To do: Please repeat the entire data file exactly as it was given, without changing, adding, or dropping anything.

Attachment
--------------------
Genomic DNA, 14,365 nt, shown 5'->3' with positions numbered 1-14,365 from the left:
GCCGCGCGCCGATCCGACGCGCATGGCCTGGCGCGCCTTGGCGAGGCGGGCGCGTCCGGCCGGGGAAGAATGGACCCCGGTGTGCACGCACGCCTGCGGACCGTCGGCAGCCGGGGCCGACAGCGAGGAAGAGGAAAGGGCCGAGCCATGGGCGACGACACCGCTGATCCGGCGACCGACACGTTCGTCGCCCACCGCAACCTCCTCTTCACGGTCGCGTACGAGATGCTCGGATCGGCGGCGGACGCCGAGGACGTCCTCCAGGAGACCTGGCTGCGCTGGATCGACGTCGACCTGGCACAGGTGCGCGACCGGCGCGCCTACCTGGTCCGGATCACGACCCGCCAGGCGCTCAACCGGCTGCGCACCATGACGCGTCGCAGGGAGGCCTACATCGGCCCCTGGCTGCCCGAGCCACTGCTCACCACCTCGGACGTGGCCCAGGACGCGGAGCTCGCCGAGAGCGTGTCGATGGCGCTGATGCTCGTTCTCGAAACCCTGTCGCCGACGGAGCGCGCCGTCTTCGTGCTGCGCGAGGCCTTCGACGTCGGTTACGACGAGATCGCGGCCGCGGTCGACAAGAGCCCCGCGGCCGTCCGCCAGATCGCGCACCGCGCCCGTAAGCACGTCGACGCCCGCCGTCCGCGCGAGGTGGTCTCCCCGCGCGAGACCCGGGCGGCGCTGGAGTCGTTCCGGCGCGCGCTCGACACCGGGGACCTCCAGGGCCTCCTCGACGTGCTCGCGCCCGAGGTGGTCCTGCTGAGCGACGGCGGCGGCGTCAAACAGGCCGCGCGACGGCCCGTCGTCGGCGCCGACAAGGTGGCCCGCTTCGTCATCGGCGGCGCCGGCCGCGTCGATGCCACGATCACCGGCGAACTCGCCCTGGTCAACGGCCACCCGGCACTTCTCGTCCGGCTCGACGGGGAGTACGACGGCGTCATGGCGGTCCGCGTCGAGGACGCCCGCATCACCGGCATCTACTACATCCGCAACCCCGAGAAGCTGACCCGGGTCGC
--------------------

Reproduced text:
Genomic DNA, 14,365 nt, shown 5'->3' with positions numbered 1-14,365 from the left:
GCCGCGCGCCGATCCGACGCGCATGGCCTGGCGCGCCTTGGCGAGGCGGGCGCGTCCGGCCGGGGAAGAATGGACCCCGGTGTGCACGCACGCCTGCGGACCGTCGGCAGCCGGGGCCGACAGCGAGGAAGAGGAAAGGGCCGAGCCATGGGCGACGACACCGCTGATCCGGCGACCGACACGTTCGTCGCCCACCGCAACCTCCTCTTCACGGTCGCGTACGAGATGCTCGGATCGGCGGCGGACGCCGAGGACGTCCTCCAGGAGACCTGGCTGCGCTGGATCGACGTCGACCTGGCACAGGTGCGCGACCGGCGCGCCTACCTGGTCCGGATCACGACCCGCCAGGCGCTCAACCGGCTGCGCACCATGACGCGTCGCAGGGAGGCCTACATCGGCCCCTGGCTGCCCGAGCCACTGCTCACCACCTCGGACGTGGCCCAGGACGCGGAGCTCGCCGAGAGCGTGTCGATGGCGCTGATGCTCGTTCTCGAAACCCTGTCGCCGACGGAGCGCGCCGTCTTCGTGCTGCGCGAGGCCTTCGACGTCGGTTACGACGAGATCGCGGCCGCGGTCGACAAGAGCCCCGCGGCCGTCCGCCAGATCGCGCACCGCGCCCGTAAGCACGTCGACGCCCGCCGTCCGCGCGAGGTGGTCTCCCCGCGCGAGACCCGGGCGGCGCTGGAGTCGTTCCGGCGCGCGCTCGACACCGGGGACCTCCAGGGCCTCCTCGACGTGCTCGCGCCCGAGGTGGTCCTGCTGAGCGACGGCGGCGGCGTCAAACAGGCCGCGCGACGGCCCGTCGTCGGCGCCGACAAGGTGGCCCGCTTCGTCATCGGCGGCGCCGGCCGCGTCGATGCCACGATCACCGGCGAACTCGCCCTGGTCAACGGCCACCCGGCACTTCTCGTCCGGCTCGACGGGGAGTACGACGGCGTCATGGCGGTCCGCGTCGAGGACGCCCGCATCACCGGCATCTACTACATCCGCAACCCCGAGAAGCTGACCCGGGTCGC